4 Mistakes the New York Mets Made During the 2014-2015 MLB Offseason
New York Mets fans are confident that there’s a method to the madness, that one day soon this beloved team from Flushing, Queens, will once again become a playoff-caliber ballclub.
In fact, earlier this week, Mets GM Sandy Alderson told MLB Network that he believes his team has “players with the potential to improve us by 10 games next season."
Considering the club won 79 games in 2014, Alderson's estimate would put the Mets just one game below 90 wins next season. For context, the Kansas City Royals won the American League with 89 wins last season, and the Giants won first the National League and then the World Series with only 88 victories.
If he's correct, then the Mets would break .500 for the first time since 2008. Should the Mets fail to do so, however, Alderson will continue to draw his share of criticism for his lack of tangible production this offseason.
“One of the reasons we've been quiet in the offseason is that we have quality players at every position,” continued Alderson. “They're not all proven above-average major league players, but we're at the point now where we have to give them the opportunity to perform.”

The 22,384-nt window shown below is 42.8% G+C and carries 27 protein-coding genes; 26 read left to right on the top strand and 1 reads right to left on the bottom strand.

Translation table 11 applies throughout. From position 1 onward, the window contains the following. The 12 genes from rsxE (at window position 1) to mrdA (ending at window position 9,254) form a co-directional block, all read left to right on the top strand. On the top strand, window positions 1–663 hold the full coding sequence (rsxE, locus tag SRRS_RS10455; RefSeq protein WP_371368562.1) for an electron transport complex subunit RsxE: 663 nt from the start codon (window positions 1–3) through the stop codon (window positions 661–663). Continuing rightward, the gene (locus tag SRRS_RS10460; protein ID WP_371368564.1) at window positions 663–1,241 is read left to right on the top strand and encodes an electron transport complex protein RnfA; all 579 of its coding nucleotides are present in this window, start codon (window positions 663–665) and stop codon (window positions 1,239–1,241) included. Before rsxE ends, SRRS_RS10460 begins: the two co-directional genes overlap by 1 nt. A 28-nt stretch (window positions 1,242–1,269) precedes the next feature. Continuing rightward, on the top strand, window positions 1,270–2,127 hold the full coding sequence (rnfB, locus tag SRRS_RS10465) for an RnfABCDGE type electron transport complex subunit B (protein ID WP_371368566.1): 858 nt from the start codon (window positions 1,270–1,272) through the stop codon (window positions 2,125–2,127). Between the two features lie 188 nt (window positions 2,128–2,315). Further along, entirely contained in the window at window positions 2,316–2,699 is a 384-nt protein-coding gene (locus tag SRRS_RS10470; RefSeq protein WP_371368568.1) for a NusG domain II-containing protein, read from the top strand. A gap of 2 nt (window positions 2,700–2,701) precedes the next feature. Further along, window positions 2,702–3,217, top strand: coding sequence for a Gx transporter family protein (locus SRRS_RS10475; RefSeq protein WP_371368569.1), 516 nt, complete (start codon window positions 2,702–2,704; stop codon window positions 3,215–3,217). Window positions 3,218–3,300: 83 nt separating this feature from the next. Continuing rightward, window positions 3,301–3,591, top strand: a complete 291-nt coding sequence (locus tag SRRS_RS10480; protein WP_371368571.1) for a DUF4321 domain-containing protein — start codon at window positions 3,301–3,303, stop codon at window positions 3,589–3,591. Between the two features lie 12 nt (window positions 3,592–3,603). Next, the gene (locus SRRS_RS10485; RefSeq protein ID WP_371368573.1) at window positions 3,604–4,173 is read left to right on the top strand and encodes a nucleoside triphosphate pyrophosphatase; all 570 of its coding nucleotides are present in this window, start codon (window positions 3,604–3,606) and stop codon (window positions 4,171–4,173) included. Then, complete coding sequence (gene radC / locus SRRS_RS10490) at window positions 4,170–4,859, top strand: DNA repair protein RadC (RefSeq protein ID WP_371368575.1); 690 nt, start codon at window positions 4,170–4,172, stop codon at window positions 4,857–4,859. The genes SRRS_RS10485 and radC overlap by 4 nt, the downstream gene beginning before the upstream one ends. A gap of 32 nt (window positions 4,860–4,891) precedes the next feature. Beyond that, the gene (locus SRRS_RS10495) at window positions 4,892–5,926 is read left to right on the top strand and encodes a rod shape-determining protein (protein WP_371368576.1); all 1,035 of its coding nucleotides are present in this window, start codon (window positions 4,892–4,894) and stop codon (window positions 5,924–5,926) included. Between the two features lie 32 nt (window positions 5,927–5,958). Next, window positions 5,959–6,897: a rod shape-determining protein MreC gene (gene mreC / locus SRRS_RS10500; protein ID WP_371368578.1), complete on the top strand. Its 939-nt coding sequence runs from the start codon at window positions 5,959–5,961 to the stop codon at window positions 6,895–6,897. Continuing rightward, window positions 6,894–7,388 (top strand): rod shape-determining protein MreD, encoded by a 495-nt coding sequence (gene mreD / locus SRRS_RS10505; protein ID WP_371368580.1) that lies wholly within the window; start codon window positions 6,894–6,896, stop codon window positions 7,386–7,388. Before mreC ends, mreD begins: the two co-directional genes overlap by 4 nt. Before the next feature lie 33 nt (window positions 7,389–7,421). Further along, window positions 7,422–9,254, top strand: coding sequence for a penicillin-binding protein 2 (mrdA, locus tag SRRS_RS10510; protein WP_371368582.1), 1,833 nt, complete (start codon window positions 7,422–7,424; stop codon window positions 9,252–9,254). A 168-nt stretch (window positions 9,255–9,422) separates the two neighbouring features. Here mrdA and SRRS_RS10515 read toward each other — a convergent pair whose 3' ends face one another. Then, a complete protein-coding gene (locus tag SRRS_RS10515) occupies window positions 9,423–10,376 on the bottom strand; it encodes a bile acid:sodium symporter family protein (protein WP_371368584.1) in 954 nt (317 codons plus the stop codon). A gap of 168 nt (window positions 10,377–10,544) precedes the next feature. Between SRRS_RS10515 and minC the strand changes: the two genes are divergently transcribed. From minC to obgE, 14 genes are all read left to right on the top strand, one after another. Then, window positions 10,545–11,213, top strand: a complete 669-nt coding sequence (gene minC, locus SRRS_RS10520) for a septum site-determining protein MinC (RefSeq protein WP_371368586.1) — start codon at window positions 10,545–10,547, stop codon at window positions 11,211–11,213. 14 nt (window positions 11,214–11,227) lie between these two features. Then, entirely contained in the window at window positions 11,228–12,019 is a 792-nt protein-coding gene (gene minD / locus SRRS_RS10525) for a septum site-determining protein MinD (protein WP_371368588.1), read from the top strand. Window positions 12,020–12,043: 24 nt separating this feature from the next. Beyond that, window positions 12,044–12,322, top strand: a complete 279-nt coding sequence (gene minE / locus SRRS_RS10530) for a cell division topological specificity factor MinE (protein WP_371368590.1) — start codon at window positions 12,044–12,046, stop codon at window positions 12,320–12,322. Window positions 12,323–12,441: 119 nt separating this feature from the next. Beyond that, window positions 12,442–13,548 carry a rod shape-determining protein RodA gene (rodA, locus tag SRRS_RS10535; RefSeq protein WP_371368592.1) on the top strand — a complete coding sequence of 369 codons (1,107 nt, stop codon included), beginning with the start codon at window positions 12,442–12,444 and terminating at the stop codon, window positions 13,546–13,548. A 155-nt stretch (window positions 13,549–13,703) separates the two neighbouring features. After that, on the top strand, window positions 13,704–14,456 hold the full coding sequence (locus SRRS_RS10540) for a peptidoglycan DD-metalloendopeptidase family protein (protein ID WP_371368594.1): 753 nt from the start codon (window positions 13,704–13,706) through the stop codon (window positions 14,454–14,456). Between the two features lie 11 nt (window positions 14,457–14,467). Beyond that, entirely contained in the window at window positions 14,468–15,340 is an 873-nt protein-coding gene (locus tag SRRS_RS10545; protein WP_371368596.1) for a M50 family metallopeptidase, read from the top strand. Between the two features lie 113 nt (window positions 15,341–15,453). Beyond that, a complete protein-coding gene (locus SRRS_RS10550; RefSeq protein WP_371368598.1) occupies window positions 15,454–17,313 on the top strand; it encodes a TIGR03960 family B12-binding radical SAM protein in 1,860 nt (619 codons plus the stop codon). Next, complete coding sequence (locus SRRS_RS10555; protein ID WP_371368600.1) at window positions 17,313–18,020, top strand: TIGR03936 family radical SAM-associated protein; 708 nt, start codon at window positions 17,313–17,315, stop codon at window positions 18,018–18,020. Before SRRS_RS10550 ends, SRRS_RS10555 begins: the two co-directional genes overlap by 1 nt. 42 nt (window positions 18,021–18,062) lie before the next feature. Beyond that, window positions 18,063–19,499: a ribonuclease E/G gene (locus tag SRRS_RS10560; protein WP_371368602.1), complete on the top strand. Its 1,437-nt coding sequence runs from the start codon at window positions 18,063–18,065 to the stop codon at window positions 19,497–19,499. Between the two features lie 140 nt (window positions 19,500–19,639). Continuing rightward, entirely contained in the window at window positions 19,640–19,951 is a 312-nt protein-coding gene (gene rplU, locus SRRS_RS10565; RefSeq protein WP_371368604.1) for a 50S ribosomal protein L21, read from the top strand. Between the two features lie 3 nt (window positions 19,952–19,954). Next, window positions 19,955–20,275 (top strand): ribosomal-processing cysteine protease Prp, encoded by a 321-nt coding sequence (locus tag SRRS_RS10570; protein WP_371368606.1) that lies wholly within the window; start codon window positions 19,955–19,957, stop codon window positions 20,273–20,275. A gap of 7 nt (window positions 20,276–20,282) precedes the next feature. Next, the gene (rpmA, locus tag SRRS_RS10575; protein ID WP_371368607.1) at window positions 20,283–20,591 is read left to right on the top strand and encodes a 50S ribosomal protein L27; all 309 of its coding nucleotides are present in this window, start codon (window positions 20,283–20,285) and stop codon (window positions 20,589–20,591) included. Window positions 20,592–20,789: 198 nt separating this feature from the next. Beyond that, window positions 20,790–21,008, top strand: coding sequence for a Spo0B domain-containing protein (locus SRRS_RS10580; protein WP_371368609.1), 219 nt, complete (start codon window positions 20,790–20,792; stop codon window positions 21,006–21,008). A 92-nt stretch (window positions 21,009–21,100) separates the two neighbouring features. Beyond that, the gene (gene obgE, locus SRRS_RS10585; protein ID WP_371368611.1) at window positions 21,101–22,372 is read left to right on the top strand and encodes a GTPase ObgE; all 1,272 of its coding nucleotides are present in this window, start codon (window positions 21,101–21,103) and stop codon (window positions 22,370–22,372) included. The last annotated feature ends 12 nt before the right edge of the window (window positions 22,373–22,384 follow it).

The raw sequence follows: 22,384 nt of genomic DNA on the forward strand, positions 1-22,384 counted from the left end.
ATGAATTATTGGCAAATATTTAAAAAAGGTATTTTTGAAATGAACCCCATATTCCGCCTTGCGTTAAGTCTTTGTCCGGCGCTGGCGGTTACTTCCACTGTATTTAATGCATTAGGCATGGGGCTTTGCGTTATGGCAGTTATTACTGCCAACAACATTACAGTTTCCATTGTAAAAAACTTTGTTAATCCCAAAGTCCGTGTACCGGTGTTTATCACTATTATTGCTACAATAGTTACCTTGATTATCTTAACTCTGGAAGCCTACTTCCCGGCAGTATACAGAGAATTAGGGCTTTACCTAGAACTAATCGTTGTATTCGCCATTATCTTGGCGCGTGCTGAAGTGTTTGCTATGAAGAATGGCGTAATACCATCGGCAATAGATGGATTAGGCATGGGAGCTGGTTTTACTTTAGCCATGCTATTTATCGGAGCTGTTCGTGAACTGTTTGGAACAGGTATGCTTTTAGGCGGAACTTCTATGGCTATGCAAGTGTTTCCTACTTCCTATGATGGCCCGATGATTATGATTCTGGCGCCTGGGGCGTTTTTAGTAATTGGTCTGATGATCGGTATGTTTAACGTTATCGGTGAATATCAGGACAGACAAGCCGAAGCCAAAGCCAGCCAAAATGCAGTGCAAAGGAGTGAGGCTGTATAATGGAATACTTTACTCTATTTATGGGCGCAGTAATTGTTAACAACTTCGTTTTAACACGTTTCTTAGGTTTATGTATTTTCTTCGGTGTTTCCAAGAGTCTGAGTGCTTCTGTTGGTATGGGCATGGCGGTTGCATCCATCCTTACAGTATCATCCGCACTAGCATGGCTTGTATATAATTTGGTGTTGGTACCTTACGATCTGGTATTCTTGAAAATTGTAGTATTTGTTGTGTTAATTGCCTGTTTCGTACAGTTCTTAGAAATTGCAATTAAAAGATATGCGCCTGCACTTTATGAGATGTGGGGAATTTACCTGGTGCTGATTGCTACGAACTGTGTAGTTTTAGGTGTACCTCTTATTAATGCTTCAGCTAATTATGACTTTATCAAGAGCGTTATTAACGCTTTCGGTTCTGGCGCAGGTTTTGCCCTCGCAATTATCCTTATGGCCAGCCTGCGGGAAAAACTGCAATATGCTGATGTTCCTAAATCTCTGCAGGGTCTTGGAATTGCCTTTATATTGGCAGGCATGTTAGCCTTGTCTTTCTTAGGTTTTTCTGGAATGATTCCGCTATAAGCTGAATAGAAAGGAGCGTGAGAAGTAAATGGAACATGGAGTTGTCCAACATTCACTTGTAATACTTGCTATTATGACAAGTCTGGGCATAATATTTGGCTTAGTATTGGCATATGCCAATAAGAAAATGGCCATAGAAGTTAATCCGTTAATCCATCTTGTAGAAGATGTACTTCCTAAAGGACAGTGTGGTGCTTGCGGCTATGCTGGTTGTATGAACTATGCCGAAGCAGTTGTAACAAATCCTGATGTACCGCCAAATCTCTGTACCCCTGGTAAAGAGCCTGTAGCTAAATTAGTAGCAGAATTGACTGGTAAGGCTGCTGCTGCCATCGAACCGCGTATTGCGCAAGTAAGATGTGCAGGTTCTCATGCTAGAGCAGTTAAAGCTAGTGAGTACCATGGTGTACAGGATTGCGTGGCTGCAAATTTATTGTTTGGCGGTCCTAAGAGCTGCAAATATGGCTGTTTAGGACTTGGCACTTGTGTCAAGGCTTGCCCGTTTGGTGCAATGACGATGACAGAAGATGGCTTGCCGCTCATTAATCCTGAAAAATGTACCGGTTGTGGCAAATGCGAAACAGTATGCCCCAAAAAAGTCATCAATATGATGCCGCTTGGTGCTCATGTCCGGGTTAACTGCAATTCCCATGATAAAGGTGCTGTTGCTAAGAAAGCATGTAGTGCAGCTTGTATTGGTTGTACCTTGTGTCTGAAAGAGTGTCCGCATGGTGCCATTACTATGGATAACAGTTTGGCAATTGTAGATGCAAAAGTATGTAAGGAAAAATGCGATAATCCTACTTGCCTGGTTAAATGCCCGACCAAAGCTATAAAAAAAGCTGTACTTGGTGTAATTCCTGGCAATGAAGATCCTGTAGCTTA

Some may agree with Alderson and argue that such criticism is unfair. But there are certainly scenarios that the team will have to address heading into spring training and beyond.
Until then, many fans and critics will absolutely consider each of the following decisions to be a mistake.
Players Pay to Practice
In January, ESPN.com’s Adam Rubin reported that Mets players are being charged to work out at fitness camps in Port Saint Lucie, Florida. One source told ESPN New York in the same story that the charge was $4,400 for MLB players and $1,000 for minor league players.